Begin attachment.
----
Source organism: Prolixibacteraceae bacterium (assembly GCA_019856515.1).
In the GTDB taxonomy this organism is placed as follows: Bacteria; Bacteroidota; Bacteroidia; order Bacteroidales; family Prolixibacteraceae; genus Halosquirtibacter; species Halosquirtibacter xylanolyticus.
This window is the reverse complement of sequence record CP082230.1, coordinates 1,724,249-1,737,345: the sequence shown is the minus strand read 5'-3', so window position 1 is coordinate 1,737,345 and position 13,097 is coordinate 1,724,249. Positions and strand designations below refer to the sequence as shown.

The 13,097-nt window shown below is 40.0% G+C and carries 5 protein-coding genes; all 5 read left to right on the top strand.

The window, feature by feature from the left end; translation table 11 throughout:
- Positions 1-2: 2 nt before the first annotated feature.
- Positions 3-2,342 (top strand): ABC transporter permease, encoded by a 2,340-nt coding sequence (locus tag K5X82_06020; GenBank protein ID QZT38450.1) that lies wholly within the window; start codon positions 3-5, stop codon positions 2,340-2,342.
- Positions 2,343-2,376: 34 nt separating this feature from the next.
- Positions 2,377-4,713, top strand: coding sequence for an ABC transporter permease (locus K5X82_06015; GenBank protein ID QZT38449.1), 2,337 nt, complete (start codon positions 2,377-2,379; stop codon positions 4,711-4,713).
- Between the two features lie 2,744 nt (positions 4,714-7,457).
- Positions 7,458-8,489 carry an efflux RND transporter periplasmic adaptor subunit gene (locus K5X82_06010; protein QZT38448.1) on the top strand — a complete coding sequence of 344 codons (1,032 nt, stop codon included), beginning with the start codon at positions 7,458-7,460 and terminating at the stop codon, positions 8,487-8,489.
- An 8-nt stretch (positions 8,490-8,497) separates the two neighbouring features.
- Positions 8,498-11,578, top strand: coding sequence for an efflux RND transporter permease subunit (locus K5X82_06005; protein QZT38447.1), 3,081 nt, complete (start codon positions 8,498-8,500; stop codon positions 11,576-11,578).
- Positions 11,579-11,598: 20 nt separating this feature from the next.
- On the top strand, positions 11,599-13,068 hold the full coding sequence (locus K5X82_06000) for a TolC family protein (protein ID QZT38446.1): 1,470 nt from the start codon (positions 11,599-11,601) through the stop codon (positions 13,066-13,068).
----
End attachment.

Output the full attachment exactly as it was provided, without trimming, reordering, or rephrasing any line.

Source organism: Prolixibacteraceae bacterium (assembly GCA_019856515.1).
In the GTDB taxonomy this organism is placed as follows: Bacteria; Bacteroidota; Bacteroidia; order Bacteroidales; family Prolixibacteraceae; genus Halosquirtibacter; species Halosquirtibacter xylanolyticus.
This window is the reverse complement of sequence record CP082230.1, coordinates 1,724,249-1,737,345: the sequence shown is the minus strand read 5'-3', so window position 1 is coordinate 1,737,345 and position 13,097 is coordinate 1,724,249. Positions and strand designations below refer to the sequence as shown.

The 13,097-nt window shown below is 40.0% G+C and carries 5 protein-coding genes; all 5 read left to right on the top strand.

The window, feature by feature from the left end; translation table 11 throughout:
- Positions 1-2: 2 nt before the first annotated feature.
- Positions 3-2,342 (top strand): ABC transporter permease, encoded by a 2,340-nt coding sequence (locus tag K5X82_06020; GenBank protein ID QZT38450.1) that lies wholly within the window; start codon positions 3-5, stop codon positions 2,340-2,342.
- Positions 2,343-2,376: 34 nt separating this feature from the next.
- Positions 2,377-4,713, top strand: coding sequence for an ABC transporter permease (locus K5X82_06015; GenBank protein ID QZT38449.1), 2,337 nt, complete (start codon positions 2,377-2,379; stop codon positions 4,711-4,713).
- Between the two features lie 2,744 nt (positions 4,714-7,457).
- Positions 7,458-8,489 carry an efflux RND transporter periplasmic adaptor subunit gene (locus K5X82_06010; protein QZT38448.1) on the top strand — a complete coding sequence of 344 codons (1,032 nt, stop codon included), beginning with the start codon at positions 7,458-7,460 and terminating at the stop codon, positions 8,487-8,489.
- An 8-nt stretch (positions 8,490-8,497) separates the two neighbouring features.
- Positions 8,498-11,578, top strand: coding sequence for an efflux RND transporter permease subunit (locus K5X82_06005; protein QZT38447.1), 3,081 nt, complete (start codon positions 8,498-8,500; stop codon positions 11,576-11,578).
- Positions 11,579-11,598: 20 nt separating this feature from the next.
- On the top strand, positions 11,599-13,068 hold the full coding sequence (locus K5X82_06000) for a TolC family protein (protein ID QZT38446.1): 1,470 nt from the start codon (positions 11,599-11,601) through the stop codon (positions 13,066-13,068).